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Germany: confectionary industry hits out at EU over Brexit chaos

February 4, 2021 4:41 PM, Der AUDITOR
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BERLIN. The Association of the German Confectionery Industry (BDSI) blames EU hypocrisy for unnecessary problems in shipping to the UK. Shipments have become next to impossible with complex regulations applying ever since Brexit has been completed. Nearly 10% of Germany's confectionery exports are destined for the UK and the coronavirus is not exactly helping matters.

Brexit and Covid-19 chaos cause confectionery exports to plummet

Export sales have plummeted since the UK finally dropped out of the EU at the start of the year. Germany's confectionery industry is responsible for as much as 20% of all food shipments from Germany to the UK. Several cross-channel shipments take place every week, but the last-minute trade deal struck between the EU and the UK has made matters extremely complicated and difficult.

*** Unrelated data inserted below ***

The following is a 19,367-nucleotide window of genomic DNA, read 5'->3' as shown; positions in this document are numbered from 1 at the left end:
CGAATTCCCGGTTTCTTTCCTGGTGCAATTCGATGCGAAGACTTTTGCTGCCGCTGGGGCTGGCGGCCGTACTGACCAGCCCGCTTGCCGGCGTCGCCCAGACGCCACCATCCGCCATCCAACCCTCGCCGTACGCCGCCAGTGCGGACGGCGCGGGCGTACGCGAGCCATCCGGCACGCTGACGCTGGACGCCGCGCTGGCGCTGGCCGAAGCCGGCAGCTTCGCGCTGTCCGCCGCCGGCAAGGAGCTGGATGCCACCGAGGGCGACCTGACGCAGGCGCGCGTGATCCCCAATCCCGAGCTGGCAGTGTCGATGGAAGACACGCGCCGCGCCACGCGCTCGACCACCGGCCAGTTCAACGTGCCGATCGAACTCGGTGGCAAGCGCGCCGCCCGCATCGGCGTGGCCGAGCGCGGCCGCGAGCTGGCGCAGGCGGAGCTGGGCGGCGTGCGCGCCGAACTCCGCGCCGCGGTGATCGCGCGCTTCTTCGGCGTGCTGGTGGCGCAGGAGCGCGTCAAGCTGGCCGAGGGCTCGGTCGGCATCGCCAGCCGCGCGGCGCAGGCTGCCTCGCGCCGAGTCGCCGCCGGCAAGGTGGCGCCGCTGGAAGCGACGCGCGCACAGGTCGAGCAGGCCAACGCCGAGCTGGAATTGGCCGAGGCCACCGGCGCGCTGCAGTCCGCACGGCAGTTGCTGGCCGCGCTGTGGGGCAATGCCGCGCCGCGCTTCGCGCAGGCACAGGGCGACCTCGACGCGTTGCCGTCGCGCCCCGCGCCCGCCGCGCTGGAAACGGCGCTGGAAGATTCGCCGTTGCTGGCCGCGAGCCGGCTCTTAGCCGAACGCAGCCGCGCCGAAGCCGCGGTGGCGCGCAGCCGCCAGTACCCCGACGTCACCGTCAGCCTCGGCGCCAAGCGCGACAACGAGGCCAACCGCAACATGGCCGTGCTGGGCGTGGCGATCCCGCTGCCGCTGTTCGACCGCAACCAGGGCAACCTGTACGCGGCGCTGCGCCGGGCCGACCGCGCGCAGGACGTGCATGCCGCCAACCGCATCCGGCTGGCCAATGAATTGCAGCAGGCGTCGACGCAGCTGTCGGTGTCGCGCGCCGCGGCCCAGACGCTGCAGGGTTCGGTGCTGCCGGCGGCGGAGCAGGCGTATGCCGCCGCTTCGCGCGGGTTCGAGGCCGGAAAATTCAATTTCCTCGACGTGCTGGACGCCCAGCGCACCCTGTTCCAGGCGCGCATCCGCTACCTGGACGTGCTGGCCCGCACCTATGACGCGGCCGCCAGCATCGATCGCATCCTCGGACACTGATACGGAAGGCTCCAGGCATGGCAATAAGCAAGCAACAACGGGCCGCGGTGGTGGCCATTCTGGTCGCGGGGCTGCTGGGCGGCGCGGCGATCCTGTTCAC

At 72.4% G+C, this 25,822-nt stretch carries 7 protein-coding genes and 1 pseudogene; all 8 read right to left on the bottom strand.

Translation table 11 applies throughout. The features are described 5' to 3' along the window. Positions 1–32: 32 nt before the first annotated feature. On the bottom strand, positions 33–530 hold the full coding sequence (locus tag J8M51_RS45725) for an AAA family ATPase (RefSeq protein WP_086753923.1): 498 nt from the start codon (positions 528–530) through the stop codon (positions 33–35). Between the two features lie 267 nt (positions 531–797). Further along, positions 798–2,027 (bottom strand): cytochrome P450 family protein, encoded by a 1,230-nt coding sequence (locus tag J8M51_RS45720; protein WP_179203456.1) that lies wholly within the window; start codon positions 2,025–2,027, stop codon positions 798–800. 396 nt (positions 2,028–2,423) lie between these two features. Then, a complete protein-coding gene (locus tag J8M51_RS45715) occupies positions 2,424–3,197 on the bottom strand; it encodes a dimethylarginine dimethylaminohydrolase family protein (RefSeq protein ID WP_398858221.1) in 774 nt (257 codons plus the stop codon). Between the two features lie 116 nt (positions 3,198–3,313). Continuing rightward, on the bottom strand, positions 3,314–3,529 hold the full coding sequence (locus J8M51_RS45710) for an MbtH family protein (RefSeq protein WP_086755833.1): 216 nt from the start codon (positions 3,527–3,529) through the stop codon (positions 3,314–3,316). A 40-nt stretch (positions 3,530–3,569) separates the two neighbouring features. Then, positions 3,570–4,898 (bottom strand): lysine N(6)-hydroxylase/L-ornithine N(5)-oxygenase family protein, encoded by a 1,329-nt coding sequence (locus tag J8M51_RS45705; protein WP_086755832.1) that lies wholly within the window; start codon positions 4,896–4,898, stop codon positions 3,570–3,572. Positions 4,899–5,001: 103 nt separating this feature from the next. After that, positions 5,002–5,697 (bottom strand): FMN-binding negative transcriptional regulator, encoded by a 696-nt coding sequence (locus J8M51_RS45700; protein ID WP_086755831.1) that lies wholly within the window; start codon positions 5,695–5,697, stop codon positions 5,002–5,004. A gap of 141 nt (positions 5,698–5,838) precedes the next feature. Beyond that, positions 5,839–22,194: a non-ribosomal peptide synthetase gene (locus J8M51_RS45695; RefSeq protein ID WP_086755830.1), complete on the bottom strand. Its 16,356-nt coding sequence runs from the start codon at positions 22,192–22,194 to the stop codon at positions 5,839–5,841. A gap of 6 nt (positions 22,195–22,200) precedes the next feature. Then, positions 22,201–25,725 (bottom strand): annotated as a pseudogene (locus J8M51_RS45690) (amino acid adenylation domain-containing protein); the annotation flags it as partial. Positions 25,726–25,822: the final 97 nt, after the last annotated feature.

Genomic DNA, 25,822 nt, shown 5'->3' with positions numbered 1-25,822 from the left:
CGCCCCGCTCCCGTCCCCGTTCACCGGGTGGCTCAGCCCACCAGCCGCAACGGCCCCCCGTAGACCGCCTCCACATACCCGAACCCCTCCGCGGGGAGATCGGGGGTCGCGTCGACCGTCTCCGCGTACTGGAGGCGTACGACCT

As many as 58% of the members recently surveyed by the BDSI state that the new and complex clearing formalities in place are the biggest challenge for smooth logistics. Around 15% are concerned that their products may not be temporarily available in British supermarkets due to new problems in logistics. As many as 9% of companies have even suspended shipments to the UK in January. A lack drivers and Covid-19 related travel restrictions are posing further challenges. Drivers stuck on the roads in the UK for days around Christmas because the new Covid-19 variant found in the UK sparked France to close its borders without warning understandably refuse to travel back to the UK. Further Covid-19 related restrictions would spell more trouble for logistics, in issue over which 18% of companies are concerned.

Drowning in bureaucracy

Yet, even if the coronavirus crisis improves and customs clearances start to run more smoothly, administrative challenges will remain. BDSI Managing Director Dr Carsten Bernoth criticises, that “[t]he rules of origin agreed considerably deviate from previous rules of origin for confectionery and contribute to making duty free delivery more complicated". Bernoth reckons that the rules of origin negotiated by the European commission are solely driven by agricultural protectionism. According to Bernoth:

The EU commission and the member states may be protecting interests related to agricultural products, but they clearly do so to the detriment of small processors, who ensure the highest added value for the EU, but currently have no uniform rules of origin to fall back on for export activities and are drowning in bureaucracy.


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